Province collects an additional $1M in fines after ending registration renewal notices
The Notley government’s decision to scrap the mailing of reminder notices for expiring licence plate stickers and vehicle registrations has created additional income for the province off the backs of those who missed the unsent memo.
Halting the mail-outs was expected to save the province $3 million each year but the collected fines from motorists caught driving without valid registration or with expired stickers on their licence plates has created another source of income.
In April of this year, the province announced it would abruptly stop the practice of sending renewal notices to motorists. The announcement was following by a brief radio advertisement campaign advising Albertans of the change but it appears many Albertans were caught unaware.
- From April 2015 through August 2015, $3.7 million in fines were collected from motorists who failed to produce valid registration.
From April 2016 through August 2016, $4.5 million in fines were collected from motorists who failed to produce valid registration, an increase of $800,000 over the 2015 numbers.
- From April 2015 through August 2015, $1.0 million in fines for expired licence plate stickers.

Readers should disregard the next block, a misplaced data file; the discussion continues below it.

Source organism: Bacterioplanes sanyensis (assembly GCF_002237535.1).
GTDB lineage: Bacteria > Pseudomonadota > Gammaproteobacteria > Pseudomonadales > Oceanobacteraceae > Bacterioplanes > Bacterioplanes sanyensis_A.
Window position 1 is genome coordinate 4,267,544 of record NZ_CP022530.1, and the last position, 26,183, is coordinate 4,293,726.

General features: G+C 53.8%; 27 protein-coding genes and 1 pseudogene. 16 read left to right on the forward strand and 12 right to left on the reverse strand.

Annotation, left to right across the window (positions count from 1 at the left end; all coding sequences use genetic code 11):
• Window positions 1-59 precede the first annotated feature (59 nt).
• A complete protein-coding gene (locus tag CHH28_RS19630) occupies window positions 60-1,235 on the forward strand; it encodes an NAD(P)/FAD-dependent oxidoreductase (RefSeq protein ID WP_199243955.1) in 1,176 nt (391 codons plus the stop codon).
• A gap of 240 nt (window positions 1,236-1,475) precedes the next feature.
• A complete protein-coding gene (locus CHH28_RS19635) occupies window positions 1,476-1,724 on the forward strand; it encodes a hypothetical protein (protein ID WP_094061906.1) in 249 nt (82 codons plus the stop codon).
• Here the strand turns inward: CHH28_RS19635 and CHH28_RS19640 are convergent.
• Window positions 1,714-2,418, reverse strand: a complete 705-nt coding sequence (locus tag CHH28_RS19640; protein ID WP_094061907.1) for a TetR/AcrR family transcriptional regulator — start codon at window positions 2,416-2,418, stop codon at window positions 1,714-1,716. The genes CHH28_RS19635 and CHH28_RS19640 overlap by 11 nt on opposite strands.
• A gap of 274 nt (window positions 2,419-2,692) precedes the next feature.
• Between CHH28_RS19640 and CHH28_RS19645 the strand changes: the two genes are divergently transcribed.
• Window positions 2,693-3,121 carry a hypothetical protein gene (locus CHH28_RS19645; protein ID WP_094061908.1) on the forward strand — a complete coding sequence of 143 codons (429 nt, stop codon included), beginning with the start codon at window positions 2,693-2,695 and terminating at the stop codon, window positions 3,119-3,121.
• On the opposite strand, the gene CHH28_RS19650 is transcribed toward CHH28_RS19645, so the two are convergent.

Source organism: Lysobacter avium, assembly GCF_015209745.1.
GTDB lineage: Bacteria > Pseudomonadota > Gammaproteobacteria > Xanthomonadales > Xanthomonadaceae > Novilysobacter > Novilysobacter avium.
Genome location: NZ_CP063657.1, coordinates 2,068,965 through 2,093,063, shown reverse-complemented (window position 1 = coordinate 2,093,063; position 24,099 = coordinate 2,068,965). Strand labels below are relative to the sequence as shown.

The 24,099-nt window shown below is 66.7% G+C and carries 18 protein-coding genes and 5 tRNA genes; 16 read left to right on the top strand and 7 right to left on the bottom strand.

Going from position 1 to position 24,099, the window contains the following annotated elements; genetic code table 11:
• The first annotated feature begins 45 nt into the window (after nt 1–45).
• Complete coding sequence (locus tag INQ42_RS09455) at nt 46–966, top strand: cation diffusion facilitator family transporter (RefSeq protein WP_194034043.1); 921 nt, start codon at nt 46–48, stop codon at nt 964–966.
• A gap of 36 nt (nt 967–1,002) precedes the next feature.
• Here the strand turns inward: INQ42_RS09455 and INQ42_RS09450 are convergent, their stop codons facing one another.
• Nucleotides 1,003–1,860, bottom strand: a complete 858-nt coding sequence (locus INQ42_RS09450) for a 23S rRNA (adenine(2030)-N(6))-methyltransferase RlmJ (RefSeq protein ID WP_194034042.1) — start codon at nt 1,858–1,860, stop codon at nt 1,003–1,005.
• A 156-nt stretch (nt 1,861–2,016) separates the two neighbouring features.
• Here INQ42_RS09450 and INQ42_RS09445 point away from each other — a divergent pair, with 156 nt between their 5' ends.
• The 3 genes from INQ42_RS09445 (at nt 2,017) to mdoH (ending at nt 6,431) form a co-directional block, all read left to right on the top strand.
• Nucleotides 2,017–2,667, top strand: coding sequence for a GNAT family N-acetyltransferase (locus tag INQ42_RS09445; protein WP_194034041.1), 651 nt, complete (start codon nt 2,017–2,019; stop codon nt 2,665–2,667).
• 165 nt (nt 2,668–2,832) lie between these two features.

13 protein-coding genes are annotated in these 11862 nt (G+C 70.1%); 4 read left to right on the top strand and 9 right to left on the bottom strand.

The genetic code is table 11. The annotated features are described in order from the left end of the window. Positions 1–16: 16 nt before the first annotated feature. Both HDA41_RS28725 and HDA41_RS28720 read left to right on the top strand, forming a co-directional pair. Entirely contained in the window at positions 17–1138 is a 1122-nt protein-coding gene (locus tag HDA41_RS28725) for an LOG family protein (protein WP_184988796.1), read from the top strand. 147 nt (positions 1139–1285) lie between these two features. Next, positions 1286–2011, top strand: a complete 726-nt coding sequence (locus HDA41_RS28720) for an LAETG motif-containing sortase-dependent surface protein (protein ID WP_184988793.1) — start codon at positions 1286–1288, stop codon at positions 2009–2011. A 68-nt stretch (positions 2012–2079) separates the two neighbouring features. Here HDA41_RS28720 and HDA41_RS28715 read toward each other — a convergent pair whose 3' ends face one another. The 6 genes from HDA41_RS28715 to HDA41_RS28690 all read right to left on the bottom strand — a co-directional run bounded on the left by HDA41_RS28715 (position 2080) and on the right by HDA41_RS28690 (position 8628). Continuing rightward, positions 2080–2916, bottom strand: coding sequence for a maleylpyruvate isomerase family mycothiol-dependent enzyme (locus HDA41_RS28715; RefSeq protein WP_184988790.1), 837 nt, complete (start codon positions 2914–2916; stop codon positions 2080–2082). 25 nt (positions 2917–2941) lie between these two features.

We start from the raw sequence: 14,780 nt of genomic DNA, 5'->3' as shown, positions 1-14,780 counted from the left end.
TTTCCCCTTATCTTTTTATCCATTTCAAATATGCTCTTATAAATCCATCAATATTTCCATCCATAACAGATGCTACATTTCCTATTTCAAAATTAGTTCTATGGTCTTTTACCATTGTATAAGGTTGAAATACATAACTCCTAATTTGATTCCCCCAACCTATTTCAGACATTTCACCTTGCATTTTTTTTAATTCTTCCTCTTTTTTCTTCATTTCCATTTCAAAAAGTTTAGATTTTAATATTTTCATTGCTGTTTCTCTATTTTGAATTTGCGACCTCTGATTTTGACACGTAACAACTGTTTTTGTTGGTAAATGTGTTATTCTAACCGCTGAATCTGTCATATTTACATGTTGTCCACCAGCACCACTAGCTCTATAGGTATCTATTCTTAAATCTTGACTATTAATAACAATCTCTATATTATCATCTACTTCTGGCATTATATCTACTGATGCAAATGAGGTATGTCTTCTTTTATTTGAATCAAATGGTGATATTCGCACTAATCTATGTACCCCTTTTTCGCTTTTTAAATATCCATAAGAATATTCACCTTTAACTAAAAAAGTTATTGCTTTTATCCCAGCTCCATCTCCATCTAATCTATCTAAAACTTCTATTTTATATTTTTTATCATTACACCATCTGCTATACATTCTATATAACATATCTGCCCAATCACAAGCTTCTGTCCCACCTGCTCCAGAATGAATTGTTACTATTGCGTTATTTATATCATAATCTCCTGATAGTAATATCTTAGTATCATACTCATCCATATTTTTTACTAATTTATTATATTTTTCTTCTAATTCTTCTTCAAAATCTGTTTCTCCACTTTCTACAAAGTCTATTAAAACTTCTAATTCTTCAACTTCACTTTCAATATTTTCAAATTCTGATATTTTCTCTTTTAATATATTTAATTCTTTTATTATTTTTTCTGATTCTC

- From April 2016 through August 2016, $1.2 million in fines for expired licence plate stickers, an increase of $200,000 over the 2015 numbers.
Page MacPherson of the Canadian Taxpayers Federations questions the provincial government’s approach to removing the reminders.
“Really, it’s all needless,” said MacPherson. “If they had just done it a simple way by including (information regarding the end of mail-outs) with your yearly notifications in the mail and allowing people to voluntarily opt in or out of this, then I think that you could have avoided the whole thing.”
“You’re putting a lot of individual citizens through a lot of hardship having to fight these tickets and fines which they feel is unfair.”
In September, the Notley government hired a U.S. company to robocall Albertans notifying them to the fact registration renewals would no longer arrive in their mailboxes. The calls came too late for Albertans who had already received tickets.
During a three month period following the removal of registration reminders sent by mail, there were 207 more disputed registration and licence plate tickets than in the same three month period in 2015.
With files from CTV’s Rahim Ladhani